Cheating in online classes

Discussion in 'General Distance Learning Discussions' started by Kizmet, Nov 5, 2015.

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  1. Kizmet

    Kizmet Moderator Staff Member

  2. SteveFoerster

    SteveFoerster Resident Gadfly Staff Member

    The author undermines his argument in the very first sentence.
     
  3. sideman

    sideman Active Member

    You betcha. Once a cheat, always a cheater. And it doesn't matter whether it's BM or online. I remember my first year at a BM university; 300 plus students taking the same exam and no one making sure that the integrity of the finals were not compromised. So now we have a columnist, an admitted cheat, writing about the huge potential for cheating on online courses. So who's calling the kettle black?
     
    Last edited by a moderator: Nov 6, 2015
  4. Neuhaus

    Neuhaus Well-Known Member

    While it is true that the author admits to being a cheater that impacts credibility not the cogency of his argument.

    What does impact the cogency of his argument is the fact that cheating existed well before online study was an option. The University of Scranton often used proctors for final exams (who were not the course instructors) and never, while I was there, checked ID. Nor was attendance taken. So it would have been entirely too easy for a person to simply fill out an extra blue book with another name on it. Unlike those days, however, we have software to detect plagiarism and third party proctoring services that have some pretty sophisticated authentication measures. Few of these checks, either online or in-person, can prevent a person from straight up outsourcing their coursework. I, again, cite this guy as proof.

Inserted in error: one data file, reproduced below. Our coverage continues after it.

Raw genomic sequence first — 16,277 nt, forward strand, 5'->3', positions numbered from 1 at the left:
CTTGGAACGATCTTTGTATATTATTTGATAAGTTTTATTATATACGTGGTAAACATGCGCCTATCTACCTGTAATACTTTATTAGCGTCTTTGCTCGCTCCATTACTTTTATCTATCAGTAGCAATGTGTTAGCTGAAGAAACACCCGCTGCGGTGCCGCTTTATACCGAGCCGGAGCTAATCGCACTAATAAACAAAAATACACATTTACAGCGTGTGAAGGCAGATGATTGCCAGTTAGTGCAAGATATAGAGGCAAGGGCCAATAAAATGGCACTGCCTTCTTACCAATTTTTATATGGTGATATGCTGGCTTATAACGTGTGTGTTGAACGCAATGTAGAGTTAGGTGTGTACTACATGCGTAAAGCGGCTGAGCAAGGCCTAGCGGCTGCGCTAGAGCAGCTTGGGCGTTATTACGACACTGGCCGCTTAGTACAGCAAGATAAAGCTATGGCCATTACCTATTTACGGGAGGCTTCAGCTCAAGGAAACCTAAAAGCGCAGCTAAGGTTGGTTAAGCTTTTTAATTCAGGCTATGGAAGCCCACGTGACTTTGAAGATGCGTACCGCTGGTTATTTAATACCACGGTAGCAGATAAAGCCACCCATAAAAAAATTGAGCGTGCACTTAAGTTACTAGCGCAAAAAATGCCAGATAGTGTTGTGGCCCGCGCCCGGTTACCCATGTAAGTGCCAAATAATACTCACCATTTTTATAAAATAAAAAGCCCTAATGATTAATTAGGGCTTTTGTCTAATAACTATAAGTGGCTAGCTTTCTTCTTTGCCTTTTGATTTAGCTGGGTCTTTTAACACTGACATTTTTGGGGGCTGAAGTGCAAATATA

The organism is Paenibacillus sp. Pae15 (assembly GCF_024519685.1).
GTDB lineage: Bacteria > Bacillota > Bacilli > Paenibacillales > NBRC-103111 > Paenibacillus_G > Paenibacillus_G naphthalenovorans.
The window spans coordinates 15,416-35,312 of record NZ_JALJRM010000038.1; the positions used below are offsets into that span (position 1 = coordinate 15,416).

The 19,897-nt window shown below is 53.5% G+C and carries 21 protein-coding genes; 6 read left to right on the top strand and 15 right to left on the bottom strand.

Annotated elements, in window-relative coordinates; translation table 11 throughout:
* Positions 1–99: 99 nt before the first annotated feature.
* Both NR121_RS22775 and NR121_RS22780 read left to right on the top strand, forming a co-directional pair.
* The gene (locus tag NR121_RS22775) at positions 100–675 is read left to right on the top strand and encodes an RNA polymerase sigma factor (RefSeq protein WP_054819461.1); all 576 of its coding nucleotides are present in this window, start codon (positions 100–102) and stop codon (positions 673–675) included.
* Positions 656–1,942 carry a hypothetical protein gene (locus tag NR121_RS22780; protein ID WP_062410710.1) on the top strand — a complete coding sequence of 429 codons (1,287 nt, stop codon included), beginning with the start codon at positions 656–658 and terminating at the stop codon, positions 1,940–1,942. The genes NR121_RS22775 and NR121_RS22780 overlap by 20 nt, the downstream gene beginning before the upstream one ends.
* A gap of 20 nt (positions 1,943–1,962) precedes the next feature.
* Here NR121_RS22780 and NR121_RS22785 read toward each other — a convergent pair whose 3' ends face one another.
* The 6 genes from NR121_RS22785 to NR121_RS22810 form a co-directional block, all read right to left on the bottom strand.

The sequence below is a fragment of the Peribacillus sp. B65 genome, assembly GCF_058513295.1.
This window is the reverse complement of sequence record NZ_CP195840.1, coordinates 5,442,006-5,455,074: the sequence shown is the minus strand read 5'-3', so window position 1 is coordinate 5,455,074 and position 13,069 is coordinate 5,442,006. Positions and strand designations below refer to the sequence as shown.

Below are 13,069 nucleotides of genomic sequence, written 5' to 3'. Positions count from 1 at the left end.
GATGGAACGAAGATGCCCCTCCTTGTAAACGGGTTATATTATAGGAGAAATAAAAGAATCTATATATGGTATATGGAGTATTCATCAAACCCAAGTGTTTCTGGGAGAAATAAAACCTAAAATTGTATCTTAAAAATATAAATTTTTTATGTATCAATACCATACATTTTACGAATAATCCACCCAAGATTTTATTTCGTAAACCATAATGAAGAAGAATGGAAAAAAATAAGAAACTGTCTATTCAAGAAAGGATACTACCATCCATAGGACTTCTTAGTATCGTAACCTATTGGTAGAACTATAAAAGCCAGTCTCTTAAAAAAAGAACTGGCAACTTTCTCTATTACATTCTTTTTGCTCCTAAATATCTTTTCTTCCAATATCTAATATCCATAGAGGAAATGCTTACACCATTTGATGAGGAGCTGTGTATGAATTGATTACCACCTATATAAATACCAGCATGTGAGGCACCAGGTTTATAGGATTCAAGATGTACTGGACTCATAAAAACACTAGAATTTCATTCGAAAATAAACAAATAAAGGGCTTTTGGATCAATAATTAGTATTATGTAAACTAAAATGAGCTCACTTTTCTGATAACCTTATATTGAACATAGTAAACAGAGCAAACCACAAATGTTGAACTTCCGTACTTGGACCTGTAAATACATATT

If a person is willing to take my online course for $1,000, chances are, they were willing to take my in-person class for a fee as well. The only difference is that now they attract much less attention if they opt to attend that class in their underwear.
     
  5. sideman

    sideman Active Member

    Nod. That's right. If you read the entire writing he does present a compelling argument.
     
  6. Kizmet

    Kizmet Moderator Staff Member

    It reminds me of that "Catch me if you can" guy who was the forger and later became a consultant to the FBI on identity theft and related issues.
     
  7. cookderosa

    cookderosa Resident Chef

    $1,225.15

    That's probably about what the adjunct is getting to teach that section. I guess it must be legal, the student assumes a lot of risk doing this. Wow.
     
  8. cookderosa

    cookderosa Resident Chef

    This part cracked me up
    "But the ability to get a degree by opening a checkbook instead of a textbook does, at a minimum, complicate efforts to flatten the education-access pyramid."

    Translation: when I was in school we cheated, but we wrote our crib notes by hand and snuck em in on our shoes dab-gummet! And we were thankful! These young whipper snappers are in there just writin' checks??? That's not real cheatin! What kind of integrity does your degree have when you can't even cheat like a real student?!
     
  9. sideman

    sideman Active Member

    Great flick. I also liked "Back To School" with Rodney Dangerfield playing the rich dad that went back to college with his undergrad son. He had all of his employees doing his homework (i.e. his accountant doing his accounting homework, etc.). And if you like Dangerfield he was hilarious.
     
  10. Neuhaus

    Neuhaus Well-Known Member

    That was my take on it as well. The author seems unconcerned with how "traditional" cheating affects the education-access pyramid because this "new" type of cheating is supposedly much easier.
     
  11. cookderosa

    cookderosa Resident Chef